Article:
Heat pumps as a tool for energy recovery from mining wastes
David Banks, H. Skarphagen, R. Wiltshire, C. Jessop, 2004. "Heat pumps as a tool for energy recovery from mining wastes", Energy, Waste and the Environment: a Geochemical Perspective, R. Gieré, P. Stille
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Heat pumps extract heat energy from a low-temperature source and transfer it to a higher temperature sink, usually via a closed loop of volatile ‘refrigerant’ fluid in a compression/expansion cycle. They can be efficiently used for space heating (and cooling), extracting heat from seawater, rivers, lakes, groundwater, rocks, sewage, or mine water. Electrical energy powers the heat pump’s compressor. The ratio of total heat output to electrical energy input, called the coefficient of performance, typically ranges from 3.0 to 6.0. The use of mine water for space heating or cooling purposes has been demonstrated to be feasible and economic in applications in Scotland, Canada, Norway, and the USA. Mine water is an attractive energy resource due to: (1) the high water storage and water flux in mine workings, representing a huge renewable enthalpy reservoir; (2) the possibility of re-branding a potentially polluting environmental liability as a ‘green’ energy resource; and (3) the development of many mine sites as commercial/industrial parks with large space heating/cooling requirements. The exothermic nature of the pyrite oxidation reaction (> 1000 kJ/mol) implies added benefits if closed-loop systems can harness the chemical energy released in mine-waste tips. An appreciation of geochemistry also assists in identifying and solving possible problems with precipitation reactions occurring in heat pump systems.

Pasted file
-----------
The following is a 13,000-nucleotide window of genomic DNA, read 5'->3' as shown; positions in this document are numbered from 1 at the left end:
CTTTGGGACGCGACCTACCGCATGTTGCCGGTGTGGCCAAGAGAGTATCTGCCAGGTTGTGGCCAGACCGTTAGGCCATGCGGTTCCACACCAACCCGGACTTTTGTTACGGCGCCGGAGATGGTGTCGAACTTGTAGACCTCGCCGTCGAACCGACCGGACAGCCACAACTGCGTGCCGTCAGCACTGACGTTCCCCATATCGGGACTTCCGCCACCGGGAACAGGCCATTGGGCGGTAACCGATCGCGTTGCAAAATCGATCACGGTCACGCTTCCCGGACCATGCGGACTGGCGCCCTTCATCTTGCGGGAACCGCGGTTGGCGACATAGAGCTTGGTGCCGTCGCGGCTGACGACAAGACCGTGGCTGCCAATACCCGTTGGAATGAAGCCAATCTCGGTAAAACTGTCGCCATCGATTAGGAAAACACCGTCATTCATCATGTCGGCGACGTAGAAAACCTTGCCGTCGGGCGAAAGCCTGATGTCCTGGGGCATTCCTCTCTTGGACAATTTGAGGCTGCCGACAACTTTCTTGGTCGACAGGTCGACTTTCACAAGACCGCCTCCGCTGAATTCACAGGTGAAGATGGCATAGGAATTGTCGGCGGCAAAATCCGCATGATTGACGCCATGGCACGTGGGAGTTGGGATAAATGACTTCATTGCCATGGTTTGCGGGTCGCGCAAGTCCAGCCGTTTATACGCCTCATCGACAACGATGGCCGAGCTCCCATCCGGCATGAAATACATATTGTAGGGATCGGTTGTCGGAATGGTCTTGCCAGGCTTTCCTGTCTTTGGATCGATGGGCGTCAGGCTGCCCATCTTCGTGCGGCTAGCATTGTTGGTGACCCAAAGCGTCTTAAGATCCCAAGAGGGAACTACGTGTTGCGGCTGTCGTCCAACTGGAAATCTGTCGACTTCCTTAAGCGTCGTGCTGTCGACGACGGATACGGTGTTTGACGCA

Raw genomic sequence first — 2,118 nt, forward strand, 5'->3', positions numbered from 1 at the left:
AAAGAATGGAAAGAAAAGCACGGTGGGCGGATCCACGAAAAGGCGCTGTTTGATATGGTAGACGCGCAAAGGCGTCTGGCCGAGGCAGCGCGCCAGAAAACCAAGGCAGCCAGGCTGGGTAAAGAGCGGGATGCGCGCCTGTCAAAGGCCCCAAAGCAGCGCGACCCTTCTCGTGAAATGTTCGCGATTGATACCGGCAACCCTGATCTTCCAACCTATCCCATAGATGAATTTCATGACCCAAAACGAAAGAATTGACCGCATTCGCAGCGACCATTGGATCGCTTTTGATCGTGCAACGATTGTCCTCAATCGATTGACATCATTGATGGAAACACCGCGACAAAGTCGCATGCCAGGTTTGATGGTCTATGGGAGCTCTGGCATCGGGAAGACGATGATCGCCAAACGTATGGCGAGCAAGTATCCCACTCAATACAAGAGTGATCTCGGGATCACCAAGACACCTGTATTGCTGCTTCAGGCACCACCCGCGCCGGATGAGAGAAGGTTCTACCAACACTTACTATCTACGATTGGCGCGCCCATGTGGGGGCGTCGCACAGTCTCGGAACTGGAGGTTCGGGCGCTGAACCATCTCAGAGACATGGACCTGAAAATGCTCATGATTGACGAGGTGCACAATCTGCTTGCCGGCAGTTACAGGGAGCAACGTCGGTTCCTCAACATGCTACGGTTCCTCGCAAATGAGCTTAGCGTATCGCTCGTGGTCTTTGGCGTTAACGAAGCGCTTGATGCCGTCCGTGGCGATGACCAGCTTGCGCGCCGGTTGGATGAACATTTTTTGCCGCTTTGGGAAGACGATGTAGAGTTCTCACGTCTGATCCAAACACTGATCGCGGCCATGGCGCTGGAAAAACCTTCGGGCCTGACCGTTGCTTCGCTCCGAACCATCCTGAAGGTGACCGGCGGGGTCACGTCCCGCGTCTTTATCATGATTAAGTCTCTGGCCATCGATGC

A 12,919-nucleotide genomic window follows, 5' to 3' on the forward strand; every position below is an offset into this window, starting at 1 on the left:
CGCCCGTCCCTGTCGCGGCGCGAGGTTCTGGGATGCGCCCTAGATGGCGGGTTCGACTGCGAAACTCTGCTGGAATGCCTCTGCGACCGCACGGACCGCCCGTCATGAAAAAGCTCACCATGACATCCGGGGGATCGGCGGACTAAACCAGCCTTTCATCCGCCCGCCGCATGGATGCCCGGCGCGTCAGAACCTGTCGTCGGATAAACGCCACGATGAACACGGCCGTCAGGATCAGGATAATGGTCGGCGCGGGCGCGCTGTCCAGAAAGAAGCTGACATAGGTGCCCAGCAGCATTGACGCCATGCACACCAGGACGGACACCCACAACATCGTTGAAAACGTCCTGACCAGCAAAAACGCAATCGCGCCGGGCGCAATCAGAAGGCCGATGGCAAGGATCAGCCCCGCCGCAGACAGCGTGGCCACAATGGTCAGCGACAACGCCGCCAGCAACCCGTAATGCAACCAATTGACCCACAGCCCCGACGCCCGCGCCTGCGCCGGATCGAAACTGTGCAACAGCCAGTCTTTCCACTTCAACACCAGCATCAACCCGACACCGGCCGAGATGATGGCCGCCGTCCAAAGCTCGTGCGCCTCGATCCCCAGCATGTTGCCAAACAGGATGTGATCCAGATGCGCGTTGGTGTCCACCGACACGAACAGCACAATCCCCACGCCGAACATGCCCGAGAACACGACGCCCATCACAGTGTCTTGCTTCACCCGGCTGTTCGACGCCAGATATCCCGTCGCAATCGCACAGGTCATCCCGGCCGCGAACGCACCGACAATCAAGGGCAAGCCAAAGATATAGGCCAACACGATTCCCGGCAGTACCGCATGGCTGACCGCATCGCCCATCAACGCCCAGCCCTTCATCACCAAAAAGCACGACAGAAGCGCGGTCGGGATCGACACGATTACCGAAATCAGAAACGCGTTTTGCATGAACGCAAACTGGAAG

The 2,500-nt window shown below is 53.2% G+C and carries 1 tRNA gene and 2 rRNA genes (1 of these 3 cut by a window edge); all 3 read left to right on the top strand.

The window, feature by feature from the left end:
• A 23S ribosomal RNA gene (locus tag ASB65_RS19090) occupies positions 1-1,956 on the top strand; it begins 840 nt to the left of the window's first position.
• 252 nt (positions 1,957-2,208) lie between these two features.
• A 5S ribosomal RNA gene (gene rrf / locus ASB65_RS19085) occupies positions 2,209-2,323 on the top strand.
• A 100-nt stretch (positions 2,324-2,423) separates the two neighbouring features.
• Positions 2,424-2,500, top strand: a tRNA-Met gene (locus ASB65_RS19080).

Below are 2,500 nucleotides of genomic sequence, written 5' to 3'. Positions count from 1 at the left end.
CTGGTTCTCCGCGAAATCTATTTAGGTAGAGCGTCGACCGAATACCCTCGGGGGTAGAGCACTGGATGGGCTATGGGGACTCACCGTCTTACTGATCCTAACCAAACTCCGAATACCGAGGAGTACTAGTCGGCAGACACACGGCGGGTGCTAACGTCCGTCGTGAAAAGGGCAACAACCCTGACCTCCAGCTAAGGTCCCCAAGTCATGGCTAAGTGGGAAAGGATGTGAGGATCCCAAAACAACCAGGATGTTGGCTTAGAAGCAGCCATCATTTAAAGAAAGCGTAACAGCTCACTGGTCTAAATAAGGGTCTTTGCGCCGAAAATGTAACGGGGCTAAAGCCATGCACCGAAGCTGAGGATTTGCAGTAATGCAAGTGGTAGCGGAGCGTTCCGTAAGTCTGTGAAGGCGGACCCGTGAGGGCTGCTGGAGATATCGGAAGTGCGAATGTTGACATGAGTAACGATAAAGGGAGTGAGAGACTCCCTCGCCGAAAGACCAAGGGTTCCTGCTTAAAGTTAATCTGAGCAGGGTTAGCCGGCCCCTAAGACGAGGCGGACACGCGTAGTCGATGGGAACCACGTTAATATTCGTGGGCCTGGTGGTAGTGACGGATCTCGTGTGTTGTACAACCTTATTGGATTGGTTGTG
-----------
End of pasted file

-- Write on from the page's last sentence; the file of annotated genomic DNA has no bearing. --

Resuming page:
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Energy, Waste and the Environment: a Geochemical Perspective
This book provides incentives for further development of sustainable fuel cycles through a novel and interdisciplinary approach to an Earth science-related topic. The main focus is on geochemical concepts in immobilizing, isolating or neutralizing waste derived from energy production and consumption. The book also addresses the issue of using some types of energy-derived waste as alternative raw materials. Moreover, it highlights research on how certain wastes can be used for energy production, an increasingly important aspect of modern integrated waste management strategies. The main objectives are to: (a) identify the most serious environmental problems related to various types of power generation and associated waste accumulation; (b) present strategies, based on natural analogue materials, for the immobilization of toxic and radioactive waste components through mineralogical barriers; (c) discuss modern procedures for reuse of waste or certain waste components; and (d) review the importance of geochemical modelling in describing and predicting the interaction between waste and the environment.